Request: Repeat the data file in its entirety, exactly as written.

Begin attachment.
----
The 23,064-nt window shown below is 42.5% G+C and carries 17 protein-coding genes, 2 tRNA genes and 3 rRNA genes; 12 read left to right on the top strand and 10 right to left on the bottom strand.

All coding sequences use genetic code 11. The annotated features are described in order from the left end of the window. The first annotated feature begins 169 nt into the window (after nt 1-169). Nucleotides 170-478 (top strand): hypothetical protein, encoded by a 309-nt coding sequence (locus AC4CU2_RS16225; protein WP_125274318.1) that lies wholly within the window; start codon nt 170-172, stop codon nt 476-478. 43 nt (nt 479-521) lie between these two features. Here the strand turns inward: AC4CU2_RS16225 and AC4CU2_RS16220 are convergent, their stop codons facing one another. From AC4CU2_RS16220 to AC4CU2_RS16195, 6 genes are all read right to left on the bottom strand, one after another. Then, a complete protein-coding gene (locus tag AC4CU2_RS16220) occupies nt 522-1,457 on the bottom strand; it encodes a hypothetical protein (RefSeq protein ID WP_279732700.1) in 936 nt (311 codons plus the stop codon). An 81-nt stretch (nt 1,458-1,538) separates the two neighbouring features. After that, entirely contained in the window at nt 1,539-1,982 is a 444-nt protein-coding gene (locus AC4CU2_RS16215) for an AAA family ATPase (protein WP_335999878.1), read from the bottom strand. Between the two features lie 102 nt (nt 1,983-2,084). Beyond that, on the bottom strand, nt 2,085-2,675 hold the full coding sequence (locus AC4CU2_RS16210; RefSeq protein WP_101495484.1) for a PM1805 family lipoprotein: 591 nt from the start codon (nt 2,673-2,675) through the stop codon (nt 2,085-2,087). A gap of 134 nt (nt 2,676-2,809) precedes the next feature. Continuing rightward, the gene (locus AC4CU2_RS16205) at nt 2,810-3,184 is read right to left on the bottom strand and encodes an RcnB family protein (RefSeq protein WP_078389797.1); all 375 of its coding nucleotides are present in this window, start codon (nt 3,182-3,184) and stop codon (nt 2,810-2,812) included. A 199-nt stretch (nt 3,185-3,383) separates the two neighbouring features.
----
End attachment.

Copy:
The 23,064-nt window shown below is 42.5% G+C and carries 17 protein-coding genes, 2 tRNA genes and 3 rRNA genes; 12 read left to right on the top strand and 10 right to left on the bottom strand.

All coding sequences use genetic code 11. The annotated features are described in order from the left end of the window. The first annotated feature begins 169 nt into the window (after nt 1-169). Nucleotides 170-478 (top strand): hypothetical protein, encoded by a 309-nt coding sequence (locus AC4CU2_RS16225; protein WP_125274318.1) that lies wholly within the window; start codon nt 170-172, stop codon nt 476-478. 43 nt (nt 479-521) lie between these two features. Here the strand turns inward: AC4CU2_RS16225 and AC4CU2_RS16220 are convergent, their stop codons facing one another. From AC4CU2_RS16220 to AC4CU2_RS16195, 6 genes are all read right to left on the bottom strand, one after another. Then, a complete protein-coding gene (locus tag AC4CU2_RS16220) occupies nt 522-1,457 on the bottom strand; it encodes a hypothetical protein (RefSeq protein ID WP_279732700.1) in 936 nt (311 codons plus the stop codon). An 81-nt stretch (nt 1,458-1,538) separates the two neighbouring features. After that, entirely contained in the window at nt 1,539-1,982 is a 444-nt protein-coding gene (locus AC4CU2_RS16215) for an AAA family ATPase (protein WP_335999878.1), read from the bottom strand. Between the two features lie 102 nt (nt 1,983-2,084). Beyond that, on the bottom strand, nt 2,085-2,675 hold the full coding sequence (locus AC4CU2_RS16210; RefSeq protein WP_101495484.1) for a PM1805 family lipoprotein: 591 nt from the start codon (nt 2,673-2,675) through the stop codon (nt 2,085-2,087). A gap of 134 nt (nt 2,676-2,809) precedes the next feature. Continuing rightward, the gene (locus AC4CU2_RS16205) at nt 2,810-3,184 is read right to left on the bottom strand and encodes an RcnB family protein (RefSeq protein WP_078389797.1); all 375 of its coding nucleotides are present in this window, start codon (nt 3,182-3,184) and stop codon (nt 2,810-2,812) included. A 199-nt stretch (nt 3,185-3,383) separates the two neighbouring features.